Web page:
It's our first Christmas!
It's been an absolutely huge year turning this long thought about idea into an actual real life gallery. Without the Artists I would never have got ART500 off the ground.
I am so proud of this group of artists and I want you to get to know them better. So to celebrate Christmas I am going to do a Christmas countdown featuring one of the founding ART500 artists each day.
Today we feature Brisbane (Ipswich) based artist Deb Mostert.
Introducing Deb Mostert
Deb Mostert has been involved with ART500 from the very earliest planning days.
Primarily a painter, Deb's practice shifts fluidly between mediums and approaches, Deb works in watercolour, ink, oil paint, cast sculpture and more. Deb will basically try anything to extend her already impressive skills.
Below is a photo of Deb's studio, a truly impressive light-filled space at her family home. Deb's studio is filled with the objects of her practice - art books, toys, tea pots, spoons, objects, postcards, catalogues and anything else that Deb find interesting. The walls are hung with a rotating selection of her own works.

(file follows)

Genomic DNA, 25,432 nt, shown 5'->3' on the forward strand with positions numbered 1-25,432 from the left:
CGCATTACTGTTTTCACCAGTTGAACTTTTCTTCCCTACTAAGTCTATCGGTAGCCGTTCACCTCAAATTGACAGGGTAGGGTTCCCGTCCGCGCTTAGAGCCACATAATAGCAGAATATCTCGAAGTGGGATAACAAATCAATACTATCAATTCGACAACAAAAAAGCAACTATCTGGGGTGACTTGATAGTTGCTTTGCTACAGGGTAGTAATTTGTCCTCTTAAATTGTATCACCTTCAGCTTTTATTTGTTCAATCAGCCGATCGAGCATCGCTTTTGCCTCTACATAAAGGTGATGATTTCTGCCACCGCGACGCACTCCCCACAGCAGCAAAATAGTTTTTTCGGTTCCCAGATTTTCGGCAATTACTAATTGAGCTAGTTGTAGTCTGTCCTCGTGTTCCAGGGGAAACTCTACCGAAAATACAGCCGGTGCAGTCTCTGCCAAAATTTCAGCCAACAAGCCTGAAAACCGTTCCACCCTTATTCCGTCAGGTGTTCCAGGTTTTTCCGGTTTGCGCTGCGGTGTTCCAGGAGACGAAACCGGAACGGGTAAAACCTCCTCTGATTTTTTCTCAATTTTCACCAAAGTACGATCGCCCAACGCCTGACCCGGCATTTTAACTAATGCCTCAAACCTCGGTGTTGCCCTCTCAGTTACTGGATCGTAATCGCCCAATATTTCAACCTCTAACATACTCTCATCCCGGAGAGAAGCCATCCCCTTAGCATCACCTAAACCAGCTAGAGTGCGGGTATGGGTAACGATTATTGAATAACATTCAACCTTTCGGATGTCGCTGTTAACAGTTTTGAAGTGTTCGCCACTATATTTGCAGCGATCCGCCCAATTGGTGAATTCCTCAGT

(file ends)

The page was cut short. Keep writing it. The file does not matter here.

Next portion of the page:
Upstairs in the family living space is where you'll find art works by other artists, some purchased, some swapped. The two images below the studio photo show a small selection of her Art collection, including works by ART500 artists Louise Blyton and Ian Wells and others.
Deb is currently working on a Sculptural Public Art Commission for Brisbane City Council. 2015 was a very busy time for Deb with her work curated into the exhibitions 15 Artists at Redcliffe Art Gallery and People- Places at Ipswich Art Gallery, a sell out solo exhibition,having work selected for the EMSLA at Coffs Harbour Regional Art Gallery for the 8th year running, a school residency AND a commission for the Mater Hospital.
Deb currently has a selection of paintings, drawings and prints available on ART500.
A bit more about Deb...
"Mywork represents a continuing desire to look for paradoxes. These paintings show emptied items…lost, forgotten and passed over objects…yet they also show the wear of service, of play, they are containers for memory and they startle us with recognition. They are at once both sacred and banal. They are painted to look real but they are obviously not. They are worthless to some and at the same time precious to a collector.
I think the privilege and burden to make something of what I see and share it with others, has grown in urgency in more recent times. In these uncertain days I hope to make work that demonstrate that beauty, grace and truth still exist. I feel I am searching for ways to talk about these themes using gentle, offbeat narratives and a crisp aesthetic."